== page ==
Ansible Series: Introducing Playbooks

Series: Ansible

In previous post, we did a combination of trivial and non-trivial tasks on the command line:

At the end of the post, I mentioned that we can automate these tasks by writing a playbook. That’s what we’ll do for this post.

Ansible Playbooks

As official documentation suggests, playbooks are Ansible’s configuration, deployment and orchestration language. They provide a very nice analogy as well:

If Ansible modules are the tools in your workshop, playbooks are your instruction manuals, and your inventory of hosts are your raw material.

With the help of playbooks, we can:

Playbooks can be used for various things and can have various tasks written in them. It would be nearly impossible to cover each and every aspect of it.

In this post, we will cover its basics by creating a playbook out of the tasks we performed in last post.

Plyabooks are written in YAML format. Each playbook can have one or more ‘plays’ in it. Every play is targeted at a group of hosts (serversin our example.)

Let’s create a playbook (store it in, say, playbook.yaml file) for the tasks we performed in previous post:

- hosts: servers
      - name: Install httpd
        yum: name=httpd state=present

      - name: Change port to listen on
            path: /etc/httpd/conf/httpd.conf
            regexp: "^Listen"
            state: present
            line: "Listen {{ http_port }}"

      - name: Restart and enable the service
        systemd: name=httpd state=restarted enabled=yes

Here we have written only one play and that is for the group servers. tasks is a list of ad-hoc Ansible commmands that we want to execute on the remote hosts in the group servers. Earlier we executed these ad-hoc commands from the command line with ansible command. There are three tasks in this playbook:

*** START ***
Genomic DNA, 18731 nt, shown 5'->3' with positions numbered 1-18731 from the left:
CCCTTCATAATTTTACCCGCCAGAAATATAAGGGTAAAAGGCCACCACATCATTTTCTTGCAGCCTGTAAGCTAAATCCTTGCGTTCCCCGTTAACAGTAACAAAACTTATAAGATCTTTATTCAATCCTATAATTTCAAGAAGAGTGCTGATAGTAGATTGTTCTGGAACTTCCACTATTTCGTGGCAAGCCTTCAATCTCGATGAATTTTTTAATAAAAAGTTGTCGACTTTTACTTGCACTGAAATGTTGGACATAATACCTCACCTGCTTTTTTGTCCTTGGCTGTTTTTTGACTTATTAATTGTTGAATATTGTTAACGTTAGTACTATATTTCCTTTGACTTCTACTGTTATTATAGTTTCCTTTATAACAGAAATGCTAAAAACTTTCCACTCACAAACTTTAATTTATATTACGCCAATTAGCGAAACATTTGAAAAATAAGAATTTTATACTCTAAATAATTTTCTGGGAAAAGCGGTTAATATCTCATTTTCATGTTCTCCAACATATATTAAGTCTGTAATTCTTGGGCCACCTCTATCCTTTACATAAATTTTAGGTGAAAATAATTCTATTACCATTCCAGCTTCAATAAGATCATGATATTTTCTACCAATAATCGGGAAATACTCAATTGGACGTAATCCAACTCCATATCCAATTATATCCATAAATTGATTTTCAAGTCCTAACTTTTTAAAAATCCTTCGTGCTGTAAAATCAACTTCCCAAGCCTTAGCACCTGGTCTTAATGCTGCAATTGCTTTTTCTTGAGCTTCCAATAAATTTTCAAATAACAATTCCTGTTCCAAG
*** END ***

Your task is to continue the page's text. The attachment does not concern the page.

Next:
Let us first uninstall httpd package from the remote systems. This is not really necessary to run the playbook but, we’re doing it to validate that all tasks we did earlier are performed as expected by the playbook.

$ ansible -m yum --args="name=httpd state=absent" servers

And now run the playbook:

$ ansible-playbook playbook.yaml

PLAY [servers]

TASK [Gathering Facts]
ok: [host1]
ok: [host2]

TASK [Install httpd]
changed: [host1]
changed: [host2]

TASK [Change port to listen on]
changed: [host2]
changed: [host1]

TASK [Restart and enable the service]
changed: [host1]
changed: [host2]

host1                      : ok=4    changed=3    unreachable=0    failed=0   
host2                      : ok=4    changed=3    unreachable=0    failed=0

See how the name we set for every task in the playbook.yaml file is shown in above output. As an aside, execute the very same command again and observe the output. Everything that shows changed in above output will instead show as ok because nothing changed in remote systems as everything was setup just a few seconds back. 😉

That’s it for this post

In upcoming posts, we’ll be creating an example application and deploying that using Ansible Playbooks. Although it won’t be as complex as most real-life applications and their deployments, it’ll give a fair idea of how Ansible can be used to deploy non-trivial applications.

If you have any feedback/suggestions, leave it in the comment section at the bottom of the post. Until next time. 😉

This is a post in the Ansible series.
Other posts in this series: